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Bringing together New Yorkers in the struggle against anti-Semitism

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Police outside a rabbi's home in Monsey, N.Y., where at least five people were stabbed, Dec. 29, 2019. (Screenshot from WABC)

Amidst a major increase in anti-Semitic incidents in the United States, two particularly brutal anti-Semitic acts occurred in December in the Greater New York area. Both incidents, one in Jersey City and the other in Monsey, were hate crimes targeting ultra-Orthodox Jews, and resulted in death and severe injuries. Exhibiting a level of violence unparalleled in recent memory, they left the Jewish community reeling from the savagery of the attacks. There was palpable fear that it could be dangerous to publicly identify as a Jew.

Together with other local community leaders, Noam Gilboord, a Toronto native who serves as chief operating officer of the Jewish Community Relations Council of New York (JCRC), was searching for a way to help people cope with the devastating impact of the crimes and an emerging sense of insecurity as Jews. He realized that it was time for a mass show of solidarity within the Jewish community. One particular Twitter post he saw announced, “It’s time to march.”

On Dec.30, Gilboord spoke with Hindy Poupko, originally from Montreal, who serves as deputy chief planning officer at UJA-Federation of New York. Along with their executive leadership, they determined that mass community mobilization was necessary. Within hours, both UJA and JCRC began organizing this mega-event. Less than a week later, on Jan. 5, over 25,000 people marched, shoulder to shoulder, in the cold across the Brooklyn Bridge to attend a rally in Cadman Plaza.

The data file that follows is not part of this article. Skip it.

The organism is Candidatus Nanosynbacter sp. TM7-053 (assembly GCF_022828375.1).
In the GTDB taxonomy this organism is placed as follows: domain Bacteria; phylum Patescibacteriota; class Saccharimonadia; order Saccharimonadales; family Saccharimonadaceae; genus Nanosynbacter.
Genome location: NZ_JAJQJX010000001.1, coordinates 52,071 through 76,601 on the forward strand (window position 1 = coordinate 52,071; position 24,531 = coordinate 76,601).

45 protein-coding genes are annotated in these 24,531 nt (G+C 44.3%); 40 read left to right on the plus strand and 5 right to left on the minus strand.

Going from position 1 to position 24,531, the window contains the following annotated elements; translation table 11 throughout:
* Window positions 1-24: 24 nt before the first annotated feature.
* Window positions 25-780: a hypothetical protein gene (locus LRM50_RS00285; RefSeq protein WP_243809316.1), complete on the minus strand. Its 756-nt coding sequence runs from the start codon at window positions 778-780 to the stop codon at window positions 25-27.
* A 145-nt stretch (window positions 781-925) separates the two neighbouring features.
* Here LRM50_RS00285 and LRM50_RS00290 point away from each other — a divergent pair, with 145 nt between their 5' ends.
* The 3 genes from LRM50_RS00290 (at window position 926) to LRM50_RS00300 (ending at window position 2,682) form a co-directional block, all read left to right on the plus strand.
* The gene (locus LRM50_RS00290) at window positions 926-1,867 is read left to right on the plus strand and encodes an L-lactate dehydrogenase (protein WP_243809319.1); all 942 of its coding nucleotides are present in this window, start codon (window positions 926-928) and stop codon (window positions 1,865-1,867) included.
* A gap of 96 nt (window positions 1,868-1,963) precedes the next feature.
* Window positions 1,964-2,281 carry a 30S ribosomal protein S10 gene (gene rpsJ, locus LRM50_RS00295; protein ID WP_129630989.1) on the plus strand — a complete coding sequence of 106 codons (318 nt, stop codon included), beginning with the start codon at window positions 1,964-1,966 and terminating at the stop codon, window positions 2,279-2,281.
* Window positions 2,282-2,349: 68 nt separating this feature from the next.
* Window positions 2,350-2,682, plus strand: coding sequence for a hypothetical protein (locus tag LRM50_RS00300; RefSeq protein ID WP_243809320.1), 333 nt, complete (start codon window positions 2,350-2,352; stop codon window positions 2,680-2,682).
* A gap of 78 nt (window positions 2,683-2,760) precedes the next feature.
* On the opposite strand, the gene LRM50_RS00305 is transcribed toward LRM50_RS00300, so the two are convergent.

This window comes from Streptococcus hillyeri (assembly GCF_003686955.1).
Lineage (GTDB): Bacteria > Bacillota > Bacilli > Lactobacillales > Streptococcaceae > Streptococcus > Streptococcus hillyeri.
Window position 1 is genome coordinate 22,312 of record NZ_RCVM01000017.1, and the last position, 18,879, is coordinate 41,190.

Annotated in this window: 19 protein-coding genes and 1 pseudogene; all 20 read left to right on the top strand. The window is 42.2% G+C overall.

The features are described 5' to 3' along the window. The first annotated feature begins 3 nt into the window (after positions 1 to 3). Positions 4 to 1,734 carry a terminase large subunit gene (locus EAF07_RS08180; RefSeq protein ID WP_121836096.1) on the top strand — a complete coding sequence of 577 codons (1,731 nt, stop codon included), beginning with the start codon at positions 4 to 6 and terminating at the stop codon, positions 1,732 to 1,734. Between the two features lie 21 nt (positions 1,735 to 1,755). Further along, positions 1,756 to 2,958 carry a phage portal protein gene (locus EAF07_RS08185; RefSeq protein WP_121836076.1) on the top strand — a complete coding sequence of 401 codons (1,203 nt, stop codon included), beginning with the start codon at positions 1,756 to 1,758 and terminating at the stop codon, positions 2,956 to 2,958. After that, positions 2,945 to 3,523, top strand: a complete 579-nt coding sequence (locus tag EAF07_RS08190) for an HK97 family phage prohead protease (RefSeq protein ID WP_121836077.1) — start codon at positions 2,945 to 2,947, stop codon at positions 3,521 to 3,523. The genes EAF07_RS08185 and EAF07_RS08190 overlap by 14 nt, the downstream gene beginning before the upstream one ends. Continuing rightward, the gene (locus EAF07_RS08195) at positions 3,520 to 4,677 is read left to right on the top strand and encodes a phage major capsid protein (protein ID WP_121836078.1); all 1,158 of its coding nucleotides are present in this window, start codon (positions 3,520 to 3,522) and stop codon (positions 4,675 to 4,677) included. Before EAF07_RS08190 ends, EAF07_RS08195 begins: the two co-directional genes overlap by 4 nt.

The two organizations mobilized quickly to ensure the event’s success. They secured permits from the Parks Department, security co-ordination from NYPD, production equipment, co-sponsorships from hundreds of Jewish and non-Jewish organizations, and worked around the clock to secure the attendance of elected officials and an all-star cast of speakers. The march was promoted extensively on social media and in the press and a large supply of colourful signs saying, “No Hate, No Fear,” were created.

Among the scores of elected officials present were New York State Gov. Andrew Cuomo, Mayor Bill de Blasio, senators Chuck Schumer and Kirsten Gillibrand, and many members of Congress. Entertainers included the Maccabeats, Matisyahu, and Shulem Lemmer.

Leaders from faith groups outside the Jewish community were also well represented and Frankie Miranda, president and CEO of the Hispanic Federation placed a kippah on his head “in solidarity with his Jewish brothers and sisters.” Several pastors from African-American and Caribbean-American communities in Brooklyn and the Bronx stood with the Jewish community opposing anti-Semitism. Jewish participants in attendance, regardless of political affiliation or religious observance joined together for this event, making a strong statement that anti-Semitism must not be tolerated.

 

Noam Gilboord with New York State Senator Kirstin Gillibrand at the March Against anti-Semitism (C Noam Gilboord photo)

In many ways, Gilboord has been preparing for this moment his entire life. In 1998, at age 13, he spoke before a rally of over 3,000 people at Queen’s Park supporting fair funding for Jewish schools. He credits this event as the start of his political involvement with Jewish advocacy. During high school, he was recruited and trained as a peer counsellor at the Community Hebrew Academy of Toronto and would go on to join the student board of Hillel at the University of Toronto, where he was elected president in his senior year.

It was there that he began to develop advocacy skills that bode him well in the future, especially in combating the emergent BDS movement on campus. As a volunteer in political campaigns, he learned about the importance of organizing and mobilizing in the community. After interning at the Israel Antiquities Authority, he was accepted to the graduate level Hornstein Program for Jewish Professional Leadership at Brandeis University.

“We Jews should not be made to hide our faith or fear for our physical well-being,” he says. “We must not return to a period where anti-Semitic attitudes are tolerated. That never ends well.” Indeed, he says, “while anti-Semitism continues to evolve, we too must evolve our response. Today, part of that means proudly and publicly showing who we are and what we stand for.”

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